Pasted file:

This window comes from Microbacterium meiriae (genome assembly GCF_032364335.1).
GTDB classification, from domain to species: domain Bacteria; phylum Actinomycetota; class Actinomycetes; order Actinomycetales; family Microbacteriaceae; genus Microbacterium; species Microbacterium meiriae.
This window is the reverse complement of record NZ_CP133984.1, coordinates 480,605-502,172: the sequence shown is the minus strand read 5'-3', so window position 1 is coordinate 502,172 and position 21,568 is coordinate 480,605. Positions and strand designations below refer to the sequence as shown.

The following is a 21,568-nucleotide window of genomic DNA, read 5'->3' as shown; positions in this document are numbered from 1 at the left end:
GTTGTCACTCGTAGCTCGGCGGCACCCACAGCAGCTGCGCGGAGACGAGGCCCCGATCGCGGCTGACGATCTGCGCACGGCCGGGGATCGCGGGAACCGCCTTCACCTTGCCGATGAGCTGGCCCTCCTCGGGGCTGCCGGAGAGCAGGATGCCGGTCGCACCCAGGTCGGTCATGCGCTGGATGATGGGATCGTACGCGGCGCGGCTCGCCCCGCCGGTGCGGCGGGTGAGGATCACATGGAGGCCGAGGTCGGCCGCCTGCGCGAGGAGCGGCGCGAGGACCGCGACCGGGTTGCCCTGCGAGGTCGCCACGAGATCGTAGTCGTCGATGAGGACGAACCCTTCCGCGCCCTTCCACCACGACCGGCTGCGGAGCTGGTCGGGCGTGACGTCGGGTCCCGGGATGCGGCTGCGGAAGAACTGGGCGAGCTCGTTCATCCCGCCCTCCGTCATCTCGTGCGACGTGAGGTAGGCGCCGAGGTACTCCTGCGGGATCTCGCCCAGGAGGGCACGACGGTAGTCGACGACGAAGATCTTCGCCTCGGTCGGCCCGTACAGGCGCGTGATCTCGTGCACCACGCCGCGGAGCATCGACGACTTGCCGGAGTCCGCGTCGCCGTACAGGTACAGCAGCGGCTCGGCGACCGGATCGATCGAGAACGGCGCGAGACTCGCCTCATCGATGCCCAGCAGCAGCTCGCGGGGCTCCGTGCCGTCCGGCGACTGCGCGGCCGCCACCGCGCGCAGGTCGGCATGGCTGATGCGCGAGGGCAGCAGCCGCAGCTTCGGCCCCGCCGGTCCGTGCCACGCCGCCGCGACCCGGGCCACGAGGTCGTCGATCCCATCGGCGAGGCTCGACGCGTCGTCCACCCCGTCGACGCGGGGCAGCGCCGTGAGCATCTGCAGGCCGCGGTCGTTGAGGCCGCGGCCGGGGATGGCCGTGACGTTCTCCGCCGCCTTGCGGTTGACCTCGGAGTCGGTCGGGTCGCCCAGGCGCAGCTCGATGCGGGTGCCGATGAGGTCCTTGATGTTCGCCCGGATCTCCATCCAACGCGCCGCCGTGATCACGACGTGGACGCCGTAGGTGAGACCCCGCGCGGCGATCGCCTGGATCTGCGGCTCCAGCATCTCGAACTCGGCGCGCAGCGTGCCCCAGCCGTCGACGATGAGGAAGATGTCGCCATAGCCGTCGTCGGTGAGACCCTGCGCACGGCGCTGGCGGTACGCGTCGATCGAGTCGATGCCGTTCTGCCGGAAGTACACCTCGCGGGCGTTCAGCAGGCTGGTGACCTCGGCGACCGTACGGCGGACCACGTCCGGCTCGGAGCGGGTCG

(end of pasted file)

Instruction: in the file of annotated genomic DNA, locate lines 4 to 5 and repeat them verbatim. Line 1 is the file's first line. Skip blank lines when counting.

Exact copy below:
The following is a 21,568-nucleotide window of genomic DNA, read 5'->3' as shown; positions in this document are numbered from 1 at the left end:
GTTGTCACTCGTAGCTCGGCGGCACCCACAGCAGCTGCGCGGAGACGAGGCCCCGATCGCGGCTGACGATCTGCGCACGGCCGGGGATCGCGGGAACCGCCTTCACCTTGCCGATGAGCTGGCCCTCCTCGGGGCTGCCGGAGAGCAGGATGCCGGTCGCACCCAGGTCGGTCATGCGCTGGATGATGGGATCGTACGCGGCGCGGCTCGCCCCGCCGGTGCGGCGGGTGAGGATCACATGGAGGCCGAGGTCGGCCGCCTGCGCGAGGAGCGGCGCGAGGACCGCGACCGGGTTGCCCTGCGAGGTCGCCACGAGATCGTAGTCGTCGATGAGGACGAACCCTTCCGCGCCCTTCCACCACGACCGGCTGCGGAGCTGGTCGGGCGTGACGTCGGGTCCCGGGATGCGGCTGCGGAAGAACTGGGCGAGCTCGTTCATCCCGCCCTCCGTCATCTCGTGCGACGTGAGGTAGGCGCCGAGGTACTCCTGCGGGATCTCGCCCAGGAGGGCACGACGGTAGTCGACGACGAAGATCTTCGCCTCGGTCGGCCCGTACAGGCGCGTGATCTCGTGCACCACGCCGCGGAGCATCGACGACTTGCCGGAGTCCGCGTCGCCGTACAGGTACAGCAGCGGCTCGGCGACCGGATCGATCGAGAACGGCGCGAGACTCGCCTCATCGATGCCCAGCAGCAGCTCGCGGGGCTCCGTGCCGTCCGGCGACTGCGCGGCCGCCACCGCGCGCAGGTCGGCATGGCTGATGCGCGAGGGCAGCAGCCGCAGCTTCGGCCCCGCCGGTCCGTGCCACGCCGCCGCGACCCGGGCCACGAGGTCGTCGATCCCATCGGCGAGGCTCGACGCGTCGTCCACCCCGTCGACGCGGGGCAGCGCCGTGAGCATCTGCAGGCCGCGGTCGTTGAGGCCGCGGCCGGGGATGGCCGTGACGTTCTCCGCCGCCTTGCGGTTGACCTCGGAGTCGGTCGGGTCGCCCAGGCGCAGCTCGATGCGGGTGCCGATGAGGTCCTTGATGTTCGCCCGGATCTCCATCCAACGCGCCGCCGTGATCACGACGTGGACGCCGTAGGTGAGACCCCGCGCGGCGATCGCCTGGATCTGCGGCTCCAGCATCTCGAACTCGGCGCGCAGCGTGCCCCAGCCGTCGACGATGAGGAAGATGTCGCCATAGCCGTCGTCGGTGAGACCCTGCGCACGGCGCTGGCGGTACGCGTCGATCGAGTCGATGCCGTTCTGCCGGAAGTACACCTCGCGGGCGTTCAGCAGGCTGGTGACCTCGGCGACCGTACGGCGGACCACGTCCGGCTCGGAGCGGGTCG